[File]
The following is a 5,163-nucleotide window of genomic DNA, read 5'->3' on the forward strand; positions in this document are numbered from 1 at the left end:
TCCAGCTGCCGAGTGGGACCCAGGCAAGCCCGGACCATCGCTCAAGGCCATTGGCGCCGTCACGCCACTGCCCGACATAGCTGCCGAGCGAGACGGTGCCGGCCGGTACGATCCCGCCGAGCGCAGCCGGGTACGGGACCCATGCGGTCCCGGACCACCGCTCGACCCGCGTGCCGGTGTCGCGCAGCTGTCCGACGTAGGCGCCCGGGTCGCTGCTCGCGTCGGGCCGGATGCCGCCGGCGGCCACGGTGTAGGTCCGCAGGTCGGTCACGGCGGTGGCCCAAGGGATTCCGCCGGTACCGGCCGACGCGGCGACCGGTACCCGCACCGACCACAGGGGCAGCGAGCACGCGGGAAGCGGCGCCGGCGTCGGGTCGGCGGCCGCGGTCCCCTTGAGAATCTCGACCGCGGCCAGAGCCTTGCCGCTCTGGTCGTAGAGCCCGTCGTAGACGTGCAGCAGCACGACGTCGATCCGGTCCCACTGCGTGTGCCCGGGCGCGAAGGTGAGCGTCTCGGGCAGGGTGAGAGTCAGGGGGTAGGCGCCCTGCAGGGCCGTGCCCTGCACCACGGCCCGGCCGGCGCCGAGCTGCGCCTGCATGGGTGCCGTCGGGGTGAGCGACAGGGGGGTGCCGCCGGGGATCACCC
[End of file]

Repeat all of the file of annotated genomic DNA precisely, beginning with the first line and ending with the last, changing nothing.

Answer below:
The following is a 5,163-nucleotide window of genomic DNA, read 5'->3' on the forward strand; positions in this document are numbered from 1 at the left end:
TCCAGCTGCCGAGTGGGACCCAGGCAAGCCCGGACCATCGCTCAAGGCCATTGGCGCCGTCACGCCACTGCCCGACATAGCTGCCGAGCGAGACGGTGCCGGCCGGTACGATCCCGCCGAGCGCAGCCGGGTACGGGACCCATGCGGTCCCGGACCACCGCTCGACCCGCGTGCCGGTGTCGCGCAGCTGTCCGACGTAGGCGCCCGGGTCGCTGCTCGCGTCGGGCCGGATGCCGCCGGCGGCCACGGTGTAGGTCCGCAGGTCGGTCACGGCGGTGGCCCAAGGGATTCCGCCGGTACCGGCCGACGCGGCGACCGGTACCCGCACCGACCACAGGGGCAGCGAGCACGCGGGAAGCGGCGCCGGCGTCGGGTCGGCGGCCGCGGTCCCCTTGAGAATCTCGACCGCGGCCAGAGCCTTGCCGCTCTGGTCGTAGAGCCCGTCGTAGACGTGCAGCAGCACGACGTCGATCCGGTCCCACTGCGTGTGCCCGGGCGCGAAGGTGAGCGTCTCGGGCAGGGTGAGAGTCAGGGGGTAGGCGCCCTGCAGGGCCGTGCCCTGCACCACGGCCCGGCCGGCGCCGAGCTGCGCCTGCATGGGTGCCGTCGGGGTGAGCGACAGGGGGGTGCCGCCGGGGATCACCC